Part of the beta for this myself. Works better than expected, although I did experience some hiccups at the start of the game. As a whole though, it's very responsive and still looks pretty good.
Once again, not my point. The point is that corporations periodically pick an example to sue as a reminder that they can and will sometimes go after pirates. It literally has nothing to do with a stance of morality held by individual gamers.
Okay? Does that have anything to do with what I said? Just pointed out the title of the article is misleading.
Selling the hacked consoles isn't the problem. The key is that bootlegged games bit. Sit there and casually sell hundreds of pirated games, and you become the next best example for who to sue to remind everyone that corporations don't like piracy.
Four bosses in, the only bug I've run into is the super speed one based on your monitor (at 144hz my horse was greased lightning at the start until I changed to windowed full screen). Otherwise no problems to be found. One mistake I've seen people make though is assuming you can play this exactly like Salt & Sanctuary from the start. The beginning actually encourages use of the shield, and using it aids heavily in survival until you up your stam and regen speeds. I really wanted t...
The thing is though, if there is an iOS workaround, why wouldn't Epic point people towards that instead of eating the 30% loss? Could it be for the same reasons I see this decision having a heavy, negative impact on their sales?
Let's ignore the fact that the Play Store acts as free advertising, and that there are tons of people who will never manage to sideload an app even with step by step instructions. Now instead of this app being number one with huge profits at a cost of 30%, it will be moderately played by those comfortable and trusting enough to load in the app the back way. This also opens the door for people to be pointed towards fraudulent versions of the app that will infect their phones and tablets wi...
Early Access did this game a lot of good. I bought it around a year ago and proceeded to play the hell out of it. Even then, it was fluid, fun, and addictive. I recently went back, and every change has only made the game better. Early Access is always a risk, but this one paid off very well.
Watched a streamer play several hours of this around a week ago. Looking pretty alright.
I would argue Zelda gets worse the more you play. After several hours, shrines become repetitive, mechanics start to feel more like a climbing simulator, and every prolonged encounter becomes a game of "how can I preserve my good weapons?" Horizon gets stronger as it continues, where Zelda starts strong and gets weaker, and this article makes that point abundantly clear.
Don't cheat in online games. Cheating in a single player experience is whatever because you are only impacting your own experience. Cheating in an online game implies that for some reason, everybody should have to play the game by the rules you personally prefer. As a hint, if you don't like an online game in its developer intended form, just find a different game.
This isn't about paying for exclusives, but because Microsoft is endlessly trying to push positive PR spins for every little thing about the Xbox brand this generation. Everyone knows this was a matter of Microsoft paying for exclusivity. No indie dev is going to pass up platforms like PS4 and Switch because one company was just so nice to them. That's simply not how business works. It gets tiring seeing article after article of developers pretending they aren't being incentivised...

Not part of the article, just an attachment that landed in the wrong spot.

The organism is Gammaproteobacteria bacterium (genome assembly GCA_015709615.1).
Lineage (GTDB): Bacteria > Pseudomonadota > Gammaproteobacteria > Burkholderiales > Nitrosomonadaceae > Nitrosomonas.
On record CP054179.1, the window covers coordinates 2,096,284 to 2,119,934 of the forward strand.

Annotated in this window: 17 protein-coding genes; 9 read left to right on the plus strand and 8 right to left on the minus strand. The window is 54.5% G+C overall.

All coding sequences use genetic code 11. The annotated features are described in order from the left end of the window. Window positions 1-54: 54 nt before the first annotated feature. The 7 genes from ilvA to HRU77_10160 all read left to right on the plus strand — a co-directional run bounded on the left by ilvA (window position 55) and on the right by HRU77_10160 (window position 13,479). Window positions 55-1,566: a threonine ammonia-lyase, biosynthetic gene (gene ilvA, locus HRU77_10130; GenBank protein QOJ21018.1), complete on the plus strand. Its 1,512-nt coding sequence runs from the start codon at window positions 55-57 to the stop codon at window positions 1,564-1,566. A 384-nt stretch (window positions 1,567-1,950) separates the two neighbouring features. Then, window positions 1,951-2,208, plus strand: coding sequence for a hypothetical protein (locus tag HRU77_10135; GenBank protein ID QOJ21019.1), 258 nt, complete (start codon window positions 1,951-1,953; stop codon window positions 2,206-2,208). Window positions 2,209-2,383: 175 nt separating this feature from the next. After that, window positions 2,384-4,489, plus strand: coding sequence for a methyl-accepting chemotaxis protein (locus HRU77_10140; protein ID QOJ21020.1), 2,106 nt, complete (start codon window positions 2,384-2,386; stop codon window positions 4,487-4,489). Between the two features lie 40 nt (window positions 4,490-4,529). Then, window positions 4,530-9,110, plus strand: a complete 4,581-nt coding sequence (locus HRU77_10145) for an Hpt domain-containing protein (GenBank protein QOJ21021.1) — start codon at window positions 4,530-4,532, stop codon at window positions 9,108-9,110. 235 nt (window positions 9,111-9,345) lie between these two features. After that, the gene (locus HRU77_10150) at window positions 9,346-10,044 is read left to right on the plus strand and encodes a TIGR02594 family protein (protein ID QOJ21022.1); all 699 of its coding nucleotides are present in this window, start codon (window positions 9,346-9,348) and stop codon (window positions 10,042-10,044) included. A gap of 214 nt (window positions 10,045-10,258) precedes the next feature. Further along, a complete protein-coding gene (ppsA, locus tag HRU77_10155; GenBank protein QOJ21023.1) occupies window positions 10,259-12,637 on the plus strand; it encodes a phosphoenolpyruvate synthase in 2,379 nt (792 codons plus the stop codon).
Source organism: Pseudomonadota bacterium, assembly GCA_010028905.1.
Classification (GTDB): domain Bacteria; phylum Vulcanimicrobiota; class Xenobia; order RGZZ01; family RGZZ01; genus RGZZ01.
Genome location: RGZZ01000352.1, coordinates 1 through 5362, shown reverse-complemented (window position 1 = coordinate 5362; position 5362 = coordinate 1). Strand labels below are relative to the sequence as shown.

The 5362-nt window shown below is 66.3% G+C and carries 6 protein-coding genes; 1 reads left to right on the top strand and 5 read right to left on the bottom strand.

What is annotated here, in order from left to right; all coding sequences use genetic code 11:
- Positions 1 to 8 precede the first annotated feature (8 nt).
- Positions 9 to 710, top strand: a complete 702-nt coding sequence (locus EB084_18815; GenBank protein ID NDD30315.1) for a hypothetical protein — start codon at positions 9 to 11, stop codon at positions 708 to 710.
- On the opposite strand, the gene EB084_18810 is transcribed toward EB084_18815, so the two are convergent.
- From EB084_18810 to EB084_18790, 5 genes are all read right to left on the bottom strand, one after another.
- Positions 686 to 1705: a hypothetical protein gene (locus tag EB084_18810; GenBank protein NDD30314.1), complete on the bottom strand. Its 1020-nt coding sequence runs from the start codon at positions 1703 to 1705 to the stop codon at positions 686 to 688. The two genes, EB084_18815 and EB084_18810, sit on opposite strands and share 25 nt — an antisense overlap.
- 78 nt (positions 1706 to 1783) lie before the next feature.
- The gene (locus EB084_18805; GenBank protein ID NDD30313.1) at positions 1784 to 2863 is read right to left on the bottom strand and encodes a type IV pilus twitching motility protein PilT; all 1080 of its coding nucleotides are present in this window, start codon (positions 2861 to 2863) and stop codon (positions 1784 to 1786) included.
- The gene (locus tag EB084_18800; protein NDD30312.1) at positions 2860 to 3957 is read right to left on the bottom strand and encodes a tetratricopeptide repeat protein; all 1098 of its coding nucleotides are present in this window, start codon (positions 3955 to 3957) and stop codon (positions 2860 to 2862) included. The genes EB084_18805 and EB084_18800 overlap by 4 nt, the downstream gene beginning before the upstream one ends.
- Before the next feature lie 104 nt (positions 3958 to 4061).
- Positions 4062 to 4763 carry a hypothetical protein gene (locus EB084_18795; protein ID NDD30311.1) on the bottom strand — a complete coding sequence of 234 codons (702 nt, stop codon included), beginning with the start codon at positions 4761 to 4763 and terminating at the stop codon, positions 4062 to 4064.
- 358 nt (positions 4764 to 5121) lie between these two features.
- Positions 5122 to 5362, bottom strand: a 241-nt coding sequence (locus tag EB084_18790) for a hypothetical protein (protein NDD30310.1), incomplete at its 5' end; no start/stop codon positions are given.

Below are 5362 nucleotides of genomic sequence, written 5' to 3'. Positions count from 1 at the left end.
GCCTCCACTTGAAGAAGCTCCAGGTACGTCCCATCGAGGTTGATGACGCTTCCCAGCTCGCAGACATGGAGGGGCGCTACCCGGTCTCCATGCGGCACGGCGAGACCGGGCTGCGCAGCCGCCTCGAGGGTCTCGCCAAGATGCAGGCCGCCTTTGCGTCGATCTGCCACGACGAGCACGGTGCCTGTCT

I just bought it digital on a whim after barely knowing anything about it. As a whole, a pleasantly surprising experience about 10 hours in. I'm not surprised there's demand for it.
Just what Switch needed, smartphone games. Now that's leveraging potential. Because this game is just so difficult to play for three minutes at a time on my phone.
Only three things are certain in this life: Death Taxes Rule 34
"I'm clearly not the target audience, so allow me to forget how to rate a game that I may not like with as little bias as possible. A 5/10 feels fair for a mechanically sound, beautiful remake of a beloved PS1 era trilogy. That's what they get for not catering to me!" - This reviewer
I imagine you're talking about Steam Machines, and those sort of fizzled out. They tried to offer a simple means of pick up and play for PC, but the market was immediately a confusing jumble of overpriced PCs and actual marketing didn't really exist. They were just gaming PCs that companies tried to sell based on the tech inside instead of saying simple things like "can play this recent release at a stable 60 FPS at 1080p". It didn't help that failing to meet the goal o...
Vita...remote play...been a thing for basically ever. I know it's an easily forgotten collaborative feature between Sony devices, but still. Either way, people tend to forget, THESE ARE ONLINE GAMES. SWITCH DOES NOT HAVE ACCESS TO A 4G NETWORK. So basically you're at the mercy of free wi-fi or tethering data. Online only titles on Switch are not this amazingly convenient thing people seem to think they are.
The Switch has been out for over a year, which means final development kits have been available even longer, and the game is long since finished and released in Japan. The fact that all they can still say is that they're working on it should be a sign to worry, not a sign of an impending release.
You realize it takes more than a desire for sales to create a quality version of the game that SE would feel comfortable distributing, right? This article is one big red flag indicating a very troubled development process. No one says "please stop asking about this" because they're excited and think things are going well.
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